In Michael Sardina, Social Selling, Twitter

Michael Sardina, Twitter, Social Selling, Donald Kelly

One of the challenges sales professionals face when selling with Twitter is staying focused on the task at hand. There’s so much noise and there are so many distractions that it’s difficult to avoid falling into the entertainment trap of social media.

On today’s episode of The Sales Evangelist, we talk to Michael Sardina about selling with Twitter, and the challenges he faced when he first started social selling.

Be intentional

It’s difficult to stay focused on social media.

If people don’t guard against it, social selling gives them an excuse to spend an entire day on social media.

Conversely, if you base all your social media activity on what’s good for your business, your social media will start working for you.

Michael focused his communications on only those people who were related to his specific business needs. He started following people who were related to his specific business.

When he discovered people in his industry that he thought might be interested in what he was doing, he started following them.

He made  a list of those people he was trying to target: project managers and leaders who might make good prospects someday.

Pay attention

He started by noticing what his connections  were already doing on social media.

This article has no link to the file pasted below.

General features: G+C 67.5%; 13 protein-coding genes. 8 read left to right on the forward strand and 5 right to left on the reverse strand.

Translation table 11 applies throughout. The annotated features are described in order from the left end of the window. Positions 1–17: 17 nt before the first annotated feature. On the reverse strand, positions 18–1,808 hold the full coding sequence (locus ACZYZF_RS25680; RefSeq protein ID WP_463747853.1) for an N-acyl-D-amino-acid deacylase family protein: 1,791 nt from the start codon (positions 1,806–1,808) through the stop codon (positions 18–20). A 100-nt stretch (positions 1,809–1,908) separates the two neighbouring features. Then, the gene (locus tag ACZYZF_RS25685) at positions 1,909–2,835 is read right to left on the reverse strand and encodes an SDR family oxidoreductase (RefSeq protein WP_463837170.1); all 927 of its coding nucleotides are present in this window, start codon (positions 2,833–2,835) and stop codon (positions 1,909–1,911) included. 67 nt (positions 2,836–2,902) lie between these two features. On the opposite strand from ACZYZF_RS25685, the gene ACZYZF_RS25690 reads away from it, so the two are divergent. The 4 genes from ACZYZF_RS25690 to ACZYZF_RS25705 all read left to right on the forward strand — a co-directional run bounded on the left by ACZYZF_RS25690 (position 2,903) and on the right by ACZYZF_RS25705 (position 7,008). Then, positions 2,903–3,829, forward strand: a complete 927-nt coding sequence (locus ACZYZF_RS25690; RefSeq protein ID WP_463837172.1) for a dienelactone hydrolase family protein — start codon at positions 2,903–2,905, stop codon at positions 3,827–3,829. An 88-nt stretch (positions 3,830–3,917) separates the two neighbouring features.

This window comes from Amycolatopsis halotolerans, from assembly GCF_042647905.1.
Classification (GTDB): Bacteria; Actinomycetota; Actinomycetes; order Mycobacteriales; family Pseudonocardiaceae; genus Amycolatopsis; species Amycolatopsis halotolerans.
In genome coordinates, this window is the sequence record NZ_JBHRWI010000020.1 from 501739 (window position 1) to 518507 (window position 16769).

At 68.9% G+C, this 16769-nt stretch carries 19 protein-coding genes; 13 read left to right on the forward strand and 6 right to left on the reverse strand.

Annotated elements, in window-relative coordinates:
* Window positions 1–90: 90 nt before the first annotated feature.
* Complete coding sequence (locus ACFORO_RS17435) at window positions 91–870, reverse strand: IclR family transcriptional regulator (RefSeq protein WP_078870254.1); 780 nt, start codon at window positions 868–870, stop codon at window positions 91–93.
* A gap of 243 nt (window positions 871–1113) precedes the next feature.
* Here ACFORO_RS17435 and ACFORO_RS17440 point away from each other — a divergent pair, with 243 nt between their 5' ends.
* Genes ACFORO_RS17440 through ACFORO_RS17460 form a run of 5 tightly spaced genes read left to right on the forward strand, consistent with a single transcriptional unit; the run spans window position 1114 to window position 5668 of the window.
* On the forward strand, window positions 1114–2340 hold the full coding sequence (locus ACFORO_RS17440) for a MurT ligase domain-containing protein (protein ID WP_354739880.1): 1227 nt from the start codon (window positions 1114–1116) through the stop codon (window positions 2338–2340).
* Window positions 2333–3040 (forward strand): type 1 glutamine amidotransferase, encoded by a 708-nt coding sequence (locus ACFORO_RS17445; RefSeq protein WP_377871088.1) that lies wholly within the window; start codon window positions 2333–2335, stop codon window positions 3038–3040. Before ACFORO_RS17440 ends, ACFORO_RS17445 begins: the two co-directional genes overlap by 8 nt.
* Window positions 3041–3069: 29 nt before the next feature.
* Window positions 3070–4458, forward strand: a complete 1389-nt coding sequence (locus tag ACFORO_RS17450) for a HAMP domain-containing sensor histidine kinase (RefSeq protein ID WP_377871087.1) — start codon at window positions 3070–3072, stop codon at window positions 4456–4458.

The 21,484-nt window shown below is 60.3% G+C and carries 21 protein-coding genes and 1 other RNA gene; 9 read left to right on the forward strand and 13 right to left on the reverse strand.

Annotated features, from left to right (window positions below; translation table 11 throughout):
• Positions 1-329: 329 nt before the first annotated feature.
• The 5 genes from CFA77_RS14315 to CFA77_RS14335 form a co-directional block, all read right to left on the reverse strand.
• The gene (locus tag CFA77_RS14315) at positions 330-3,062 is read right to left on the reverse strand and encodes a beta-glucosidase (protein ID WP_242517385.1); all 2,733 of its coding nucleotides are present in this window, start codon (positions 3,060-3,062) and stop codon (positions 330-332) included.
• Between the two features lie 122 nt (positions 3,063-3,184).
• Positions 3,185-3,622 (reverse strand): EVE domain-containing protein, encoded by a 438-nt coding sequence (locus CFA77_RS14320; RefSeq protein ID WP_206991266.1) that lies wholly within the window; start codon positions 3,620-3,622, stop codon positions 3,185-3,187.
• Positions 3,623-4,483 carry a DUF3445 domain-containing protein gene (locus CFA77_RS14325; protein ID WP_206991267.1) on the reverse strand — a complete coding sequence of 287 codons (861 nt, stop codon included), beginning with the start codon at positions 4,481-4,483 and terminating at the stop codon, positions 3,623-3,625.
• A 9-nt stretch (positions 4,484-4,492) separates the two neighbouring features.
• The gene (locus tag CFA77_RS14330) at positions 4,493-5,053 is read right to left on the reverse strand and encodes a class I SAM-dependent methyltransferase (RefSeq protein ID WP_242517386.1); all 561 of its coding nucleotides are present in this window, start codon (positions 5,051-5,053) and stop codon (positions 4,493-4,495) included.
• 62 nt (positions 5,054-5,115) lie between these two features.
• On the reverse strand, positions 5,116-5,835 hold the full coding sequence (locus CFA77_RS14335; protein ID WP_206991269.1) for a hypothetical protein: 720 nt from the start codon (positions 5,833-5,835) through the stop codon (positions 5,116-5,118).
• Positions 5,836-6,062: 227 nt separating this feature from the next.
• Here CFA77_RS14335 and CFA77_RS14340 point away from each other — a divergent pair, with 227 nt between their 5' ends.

If they posted something, he made a point to like it or comment on it. If something relevant popped up in his feed, he either reached out via Twitter or direct message.

Michael said he realizes now that most people think social selling is too salesy, but that’s largely because they’re doing it wrong.

Engage often

After Michael made a point to start noticing what people were doing on social media, he started getting messages from people asking how he could help them.

He started responding to their messages and having conversations simply as a means to get to know people. That kind of engagement allowed him to get to know people in a way that didn’t revolve around sales.

He called them lighter touches.

Then, when it was actually time to promote something, people already knew him, so communication felt less salesy. It was easier to contact them because he had invested the time to connect with them outside of sales.  Selling with Twitter was suddenly more natural.

If you start helping people, they’ll respond to you and you can engage and have conversations with no expectations.

Identify people in your industry and follow the people you want to connect with on Twitter.

Episode resources

Connect with Michael on Twitter at Michael Sardina and on LinkedIn.

Salespeople can be leaders instead of being subservient. Our friends at Wiley  have provided a free excerpt of the book Stop Selling & Start Leading which provides a blueprint to help sales professionals lead in the way that customers prefer. Read an excerpt of the book here.

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Audio provided by Free SFX.

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